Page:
Balakot was the answer, the Pakistan Air Force was half-prepared, the Indian Air Force hit the targets, and Pakistan shot down an IAF aircraft.
You have to give it to Prime Minister Modi to throw up issues that will distract the attention of the people. He bets on the fact that the Opposition will respond by speaking in multiple voices and not always with irrefutable facts or logic.
Pulwama was a telling example. By every account, there was a massive intelligence failure. The governor of Jammu & Kashmir admitted as much when he said on February 15, 2019, “We could not detect or check the vehicle full of explosives moving on the highway… The fact that we did not know that there was a fidayeen among them (local militants) is also part of the intelligence failure.”
No government could keep quiet after the attack. Balakot was the answer, the Pakistan Air Force was half-prepared, the Indian Air Force hit the targets, and Pakistan shot down an IAF aircraft. The doubts are not about the strike but about the number of casualties. So, what do we have? — a worrying failure in Pulwama and a significant success in Balakot.
Mr Narendra Modi successfully fused Pulwama and Balakot. Anyone questioning the intelligence failure in Pulwama (and the tragic loss of 40 lives) was mischievously interpreted as if he was questioning the IAF’s success in Balakot, and labelled an anti-national. The Opposition — at least in the Hindi-speaking states —was not able to respond to this clever election tactic and make the people understand the distinction between the Pulwama failure and the Balakot success. Mr Modi successfully distracted the people and took the election discourse away from the sluggish economy, unemployment, farmers’ distress, communal hatred, lynching, etc.
After the election to the Lok Sabha, the focus should return to the sluggish economy, unemployment, farmers’ distress, communal hatred, lynching, etc. That should have been the thrust of the President’s address; that should have been the core of the Prime Minister’s replies in Parliament; and that should be the theme of the pre-Budget debates. Alas, it is not so, and what is hogging the public space is Mr Modi’s slogan of One Nation, One Election. It is the new distracting tactic.
In a federal parliamentary democracy, the council of ministers in the Central government and the state government shall be collectively responsible, respectively, to the House of the People [Article 75(3)] and to the Legislative Assembly [Article 164(2)]. The ‘responsibility’ to the Legislature means that the council of ministers must enjoy the confidence of the majority in the
Legislature every day and every hour. The moment the council of ministers loses the support of the majority, it should go. The notion that such a council of ministers can continue in office until another council of ministers proved it has the support of the majority is antithetical to the fundamental principles of a parliamentary democracy. Suppose a government is voted out, but no other person can muster the support of a majority in the Legislature, will the defeated prime minister or chief minister continue in office? That would be parliamentary sacrilege. Mid-term election is the only legitimate answer.
Equally antithetical to a parliamentary democracy are suggestions to the effect that the tenure of a Legislative Assembly can be extended or curtailed despite the prescribed term. The people elect candidates for a prescribed term: it will be an affront to the people if the term is extended or curtailed. Evidently, the campaign for One Nation, One Election has been launched with the full knowledge that it is unconstitutional under the present Constitution. Although the protagonists will not admit it yet, their real intention is to change the Constitution. The direction of change is also visible: unitary, not federal; stronger Executive, weaker Legislature; uniformity, not diversity; common identity, not multiple cultures; and majoritarian, not consensual. The direction is toward a presidential system of government.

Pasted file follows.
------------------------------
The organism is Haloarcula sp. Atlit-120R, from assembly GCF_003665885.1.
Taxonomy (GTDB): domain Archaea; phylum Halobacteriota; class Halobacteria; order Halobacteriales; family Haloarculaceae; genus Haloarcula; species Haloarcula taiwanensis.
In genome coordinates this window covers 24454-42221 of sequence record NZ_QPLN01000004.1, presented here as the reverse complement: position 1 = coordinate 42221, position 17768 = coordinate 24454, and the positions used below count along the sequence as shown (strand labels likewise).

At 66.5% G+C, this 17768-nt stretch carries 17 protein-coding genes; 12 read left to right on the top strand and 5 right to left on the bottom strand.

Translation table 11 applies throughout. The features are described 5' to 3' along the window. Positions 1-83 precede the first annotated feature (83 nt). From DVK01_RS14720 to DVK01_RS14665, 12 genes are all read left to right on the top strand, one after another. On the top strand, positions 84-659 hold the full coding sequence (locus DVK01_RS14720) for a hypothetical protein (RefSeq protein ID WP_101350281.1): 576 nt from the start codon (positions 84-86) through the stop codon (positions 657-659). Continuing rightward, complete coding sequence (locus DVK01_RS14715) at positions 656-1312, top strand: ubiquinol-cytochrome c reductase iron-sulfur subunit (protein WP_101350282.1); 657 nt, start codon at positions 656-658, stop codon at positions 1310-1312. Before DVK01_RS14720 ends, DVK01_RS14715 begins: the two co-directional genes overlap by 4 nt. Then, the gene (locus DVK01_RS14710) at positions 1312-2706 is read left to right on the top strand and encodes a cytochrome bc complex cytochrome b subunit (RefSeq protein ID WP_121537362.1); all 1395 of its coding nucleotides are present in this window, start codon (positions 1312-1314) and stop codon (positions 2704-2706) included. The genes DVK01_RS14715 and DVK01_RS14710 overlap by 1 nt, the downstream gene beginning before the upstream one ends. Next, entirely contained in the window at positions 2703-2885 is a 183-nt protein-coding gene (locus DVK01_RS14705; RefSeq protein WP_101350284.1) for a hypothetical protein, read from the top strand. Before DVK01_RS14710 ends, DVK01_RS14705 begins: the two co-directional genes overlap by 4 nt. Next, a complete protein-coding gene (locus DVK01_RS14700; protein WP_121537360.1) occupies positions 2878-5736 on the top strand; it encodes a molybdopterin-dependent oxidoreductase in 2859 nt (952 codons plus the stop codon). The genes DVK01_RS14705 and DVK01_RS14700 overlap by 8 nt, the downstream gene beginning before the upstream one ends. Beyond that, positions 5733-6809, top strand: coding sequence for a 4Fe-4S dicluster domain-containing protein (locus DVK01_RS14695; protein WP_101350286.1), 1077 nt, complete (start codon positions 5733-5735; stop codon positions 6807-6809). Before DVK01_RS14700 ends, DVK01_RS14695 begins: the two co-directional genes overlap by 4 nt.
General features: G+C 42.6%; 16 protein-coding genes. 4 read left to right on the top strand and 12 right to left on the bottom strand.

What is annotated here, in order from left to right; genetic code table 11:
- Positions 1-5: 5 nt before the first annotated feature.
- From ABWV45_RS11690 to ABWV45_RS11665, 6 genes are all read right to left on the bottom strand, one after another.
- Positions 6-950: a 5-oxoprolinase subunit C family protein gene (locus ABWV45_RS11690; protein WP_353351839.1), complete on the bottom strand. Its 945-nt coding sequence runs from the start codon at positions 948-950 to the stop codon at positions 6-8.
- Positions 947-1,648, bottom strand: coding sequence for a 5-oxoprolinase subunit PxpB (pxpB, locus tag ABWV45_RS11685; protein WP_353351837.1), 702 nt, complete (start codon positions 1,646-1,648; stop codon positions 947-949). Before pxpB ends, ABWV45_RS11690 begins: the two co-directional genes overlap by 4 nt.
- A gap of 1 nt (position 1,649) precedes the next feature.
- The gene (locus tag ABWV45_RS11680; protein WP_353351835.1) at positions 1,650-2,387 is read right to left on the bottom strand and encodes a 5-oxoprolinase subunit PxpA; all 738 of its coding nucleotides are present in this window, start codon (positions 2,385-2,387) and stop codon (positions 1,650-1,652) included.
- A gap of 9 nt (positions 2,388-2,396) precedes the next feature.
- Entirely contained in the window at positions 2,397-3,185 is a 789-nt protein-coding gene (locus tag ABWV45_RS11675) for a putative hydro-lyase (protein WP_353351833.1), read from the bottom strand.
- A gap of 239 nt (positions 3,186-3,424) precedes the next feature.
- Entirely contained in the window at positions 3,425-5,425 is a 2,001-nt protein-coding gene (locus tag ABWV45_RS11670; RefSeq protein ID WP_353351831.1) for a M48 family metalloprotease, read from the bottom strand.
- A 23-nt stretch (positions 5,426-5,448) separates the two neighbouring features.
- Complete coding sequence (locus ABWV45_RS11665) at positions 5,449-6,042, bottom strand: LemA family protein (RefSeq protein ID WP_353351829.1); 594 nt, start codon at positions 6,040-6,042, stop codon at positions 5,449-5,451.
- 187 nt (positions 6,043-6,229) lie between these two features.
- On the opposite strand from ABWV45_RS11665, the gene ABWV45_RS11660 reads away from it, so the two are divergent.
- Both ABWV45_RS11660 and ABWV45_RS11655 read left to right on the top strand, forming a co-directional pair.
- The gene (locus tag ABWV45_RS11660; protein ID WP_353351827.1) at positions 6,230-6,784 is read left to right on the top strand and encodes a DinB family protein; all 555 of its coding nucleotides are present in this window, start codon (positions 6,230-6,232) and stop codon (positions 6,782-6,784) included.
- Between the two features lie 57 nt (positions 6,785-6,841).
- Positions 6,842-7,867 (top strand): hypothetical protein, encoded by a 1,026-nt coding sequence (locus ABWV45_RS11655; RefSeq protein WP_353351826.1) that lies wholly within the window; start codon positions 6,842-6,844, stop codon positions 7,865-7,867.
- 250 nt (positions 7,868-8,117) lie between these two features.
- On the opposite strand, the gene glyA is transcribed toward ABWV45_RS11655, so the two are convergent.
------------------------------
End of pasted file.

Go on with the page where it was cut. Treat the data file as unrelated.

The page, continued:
Bewarned of changes
All of the above can be achieved only by amending, extensively, the present Constitution of India. It appears that the BJP is not averse to the idea of drastically amending the Constitution because they believe that, since the RSS was not represented in the Constituent Assembly, they are not obliged to take ownership of the present Constitution. It is obvious that the RSS and BJP want a Constitution of their liking and the One Nation, One Election campaign is a precursor to changing the Constitution.
No comparable country with a federal system of government has simultaneous elections to the national parliament and to the state/provincial legislatures — notable examples are Australia, Canada and Germany. The United States has a presidential system of government and hence is not comparable. Besides, the US has simultaneous elections and non-simultaneous elections (one election every four years and one election every two years). The argument that a country cannot be in perpetual election mode is also hollow: what does it matter if in a handful of state elections are held when due? If any country is in so-called perpetual election mode, it is the US where the House of Representatives is elected every two years! The US seems no worse for it.
The BJP should make plain its intentions. If it wants a presidential system of government, let it say so openly. Let the people decide if the priorities before the country, at this stage, are the sluggish economy, unemployment, farmers’ distress, communal hatred and lynching, or installing the first Executive President, subservient Cabinet and powerless Parliament.